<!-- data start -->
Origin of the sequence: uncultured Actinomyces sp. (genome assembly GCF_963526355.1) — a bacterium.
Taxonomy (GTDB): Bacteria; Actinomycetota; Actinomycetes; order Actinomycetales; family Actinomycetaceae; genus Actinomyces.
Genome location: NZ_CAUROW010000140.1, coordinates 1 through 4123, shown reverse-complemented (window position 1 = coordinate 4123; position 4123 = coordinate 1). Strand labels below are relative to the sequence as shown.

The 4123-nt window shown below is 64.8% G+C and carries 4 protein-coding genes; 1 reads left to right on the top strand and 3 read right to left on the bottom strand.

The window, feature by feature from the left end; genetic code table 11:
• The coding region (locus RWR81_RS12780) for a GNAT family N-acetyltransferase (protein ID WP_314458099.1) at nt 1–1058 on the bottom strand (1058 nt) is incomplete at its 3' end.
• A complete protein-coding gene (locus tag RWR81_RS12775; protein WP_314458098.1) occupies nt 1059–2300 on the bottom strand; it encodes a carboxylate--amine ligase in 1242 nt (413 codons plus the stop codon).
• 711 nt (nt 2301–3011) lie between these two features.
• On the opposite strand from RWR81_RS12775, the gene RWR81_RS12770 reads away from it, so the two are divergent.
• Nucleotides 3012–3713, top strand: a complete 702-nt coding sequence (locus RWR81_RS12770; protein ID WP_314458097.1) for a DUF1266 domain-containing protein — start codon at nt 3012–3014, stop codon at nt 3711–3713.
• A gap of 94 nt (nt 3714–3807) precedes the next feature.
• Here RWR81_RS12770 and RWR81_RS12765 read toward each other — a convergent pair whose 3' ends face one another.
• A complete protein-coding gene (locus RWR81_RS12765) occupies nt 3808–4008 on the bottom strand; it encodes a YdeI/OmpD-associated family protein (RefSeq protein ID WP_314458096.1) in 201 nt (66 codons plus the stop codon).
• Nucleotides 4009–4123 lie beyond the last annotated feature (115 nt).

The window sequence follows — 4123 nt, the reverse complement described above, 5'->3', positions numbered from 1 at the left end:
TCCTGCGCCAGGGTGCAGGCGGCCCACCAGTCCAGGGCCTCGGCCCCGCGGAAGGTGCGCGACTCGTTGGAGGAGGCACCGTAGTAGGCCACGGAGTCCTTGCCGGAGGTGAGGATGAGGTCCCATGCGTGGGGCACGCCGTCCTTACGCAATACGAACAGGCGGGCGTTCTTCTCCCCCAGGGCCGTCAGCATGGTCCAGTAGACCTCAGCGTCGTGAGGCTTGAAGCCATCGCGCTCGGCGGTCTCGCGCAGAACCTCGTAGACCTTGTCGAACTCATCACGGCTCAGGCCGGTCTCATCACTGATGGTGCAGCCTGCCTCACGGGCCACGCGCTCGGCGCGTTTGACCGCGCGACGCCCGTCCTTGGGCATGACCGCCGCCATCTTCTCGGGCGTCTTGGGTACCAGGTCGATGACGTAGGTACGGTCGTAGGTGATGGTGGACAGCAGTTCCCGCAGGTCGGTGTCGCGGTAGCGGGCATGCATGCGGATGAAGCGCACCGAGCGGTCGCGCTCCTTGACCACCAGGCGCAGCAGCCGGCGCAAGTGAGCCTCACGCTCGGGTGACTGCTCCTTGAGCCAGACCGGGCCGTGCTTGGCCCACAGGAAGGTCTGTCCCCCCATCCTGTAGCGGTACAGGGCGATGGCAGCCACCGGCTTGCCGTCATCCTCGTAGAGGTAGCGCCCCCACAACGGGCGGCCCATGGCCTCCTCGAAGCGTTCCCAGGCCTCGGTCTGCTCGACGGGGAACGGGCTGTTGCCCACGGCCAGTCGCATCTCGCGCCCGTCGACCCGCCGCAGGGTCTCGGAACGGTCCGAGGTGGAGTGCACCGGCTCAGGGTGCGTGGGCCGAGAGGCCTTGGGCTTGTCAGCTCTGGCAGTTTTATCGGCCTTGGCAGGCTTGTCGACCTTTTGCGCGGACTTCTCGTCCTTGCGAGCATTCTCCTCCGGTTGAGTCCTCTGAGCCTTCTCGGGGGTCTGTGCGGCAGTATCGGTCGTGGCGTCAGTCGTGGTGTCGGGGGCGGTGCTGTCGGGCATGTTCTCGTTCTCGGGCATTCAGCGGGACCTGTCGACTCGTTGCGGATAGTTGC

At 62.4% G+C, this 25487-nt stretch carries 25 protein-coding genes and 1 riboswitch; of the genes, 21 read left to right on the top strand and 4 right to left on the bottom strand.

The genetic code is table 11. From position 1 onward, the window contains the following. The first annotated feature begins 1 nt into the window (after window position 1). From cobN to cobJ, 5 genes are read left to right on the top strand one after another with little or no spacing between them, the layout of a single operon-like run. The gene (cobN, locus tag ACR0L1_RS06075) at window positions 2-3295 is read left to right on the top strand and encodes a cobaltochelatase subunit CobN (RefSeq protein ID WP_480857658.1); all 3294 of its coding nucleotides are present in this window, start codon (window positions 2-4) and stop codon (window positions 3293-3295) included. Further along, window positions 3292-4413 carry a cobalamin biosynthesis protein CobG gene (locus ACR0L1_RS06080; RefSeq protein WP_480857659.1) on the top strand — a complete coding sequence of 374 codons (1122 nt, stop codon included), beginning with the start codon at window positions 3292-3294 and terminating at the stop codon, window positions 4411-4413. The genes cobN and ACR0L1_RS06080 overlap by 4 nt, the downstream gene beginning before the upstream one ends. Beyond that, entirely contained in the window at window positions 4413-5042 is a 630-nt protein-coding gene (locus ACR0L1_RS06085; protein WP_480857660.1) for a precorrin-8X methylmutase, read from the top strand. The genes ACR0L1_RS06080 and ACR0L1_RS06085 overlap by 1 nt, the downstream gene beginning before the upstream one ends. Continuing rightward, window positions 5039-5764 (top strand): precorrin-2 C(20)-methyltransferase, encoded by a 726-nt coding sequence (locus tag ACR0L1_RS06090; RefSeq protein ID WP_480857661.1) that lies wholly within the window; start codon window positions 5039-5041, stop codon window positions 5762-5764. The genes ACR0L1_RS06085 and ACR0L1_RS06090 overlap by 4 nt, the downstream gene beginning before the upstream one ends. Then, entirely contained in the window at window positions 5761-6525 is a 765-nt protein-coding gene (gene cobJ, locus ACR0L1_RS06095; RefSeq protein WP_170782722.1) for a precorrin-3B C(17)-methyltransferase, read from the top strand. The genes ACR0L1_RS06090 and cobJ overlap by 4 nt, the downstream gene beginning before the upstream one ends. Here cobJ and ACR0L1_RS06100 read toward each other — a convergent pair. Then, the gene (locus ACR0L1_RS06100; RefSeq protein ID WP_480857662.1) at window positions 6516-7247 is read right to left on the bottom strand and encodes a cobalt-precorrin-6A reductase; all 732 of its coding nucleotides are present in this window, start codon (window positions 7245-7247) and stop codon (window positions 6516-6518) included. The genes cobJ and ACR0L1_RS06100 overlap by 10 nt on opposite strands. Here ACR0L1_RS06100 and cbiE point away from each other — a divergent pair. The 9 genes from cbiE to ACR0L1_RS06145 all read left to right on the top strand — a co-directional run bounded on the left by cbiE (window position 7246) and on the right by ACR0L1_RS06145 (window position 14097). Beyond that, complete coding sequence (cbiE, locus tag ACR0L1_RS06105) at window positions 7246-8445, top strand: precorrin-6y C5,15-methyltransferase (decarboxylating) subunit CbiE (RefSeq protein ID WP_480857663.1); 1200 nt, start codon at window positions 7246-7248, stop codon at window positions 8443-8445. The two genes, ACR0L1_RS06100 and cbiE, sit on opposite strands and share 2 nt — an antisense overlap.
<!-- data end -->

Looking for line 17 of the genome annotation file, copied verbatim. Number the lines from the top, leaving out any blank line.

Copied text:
At 62.4% G+C, this 25487-nt stretch carries 25 protein-coding genes and 1 riboswitch; of the genes, 21 read left to right on the top strand and 4 right to left on the bottom strand.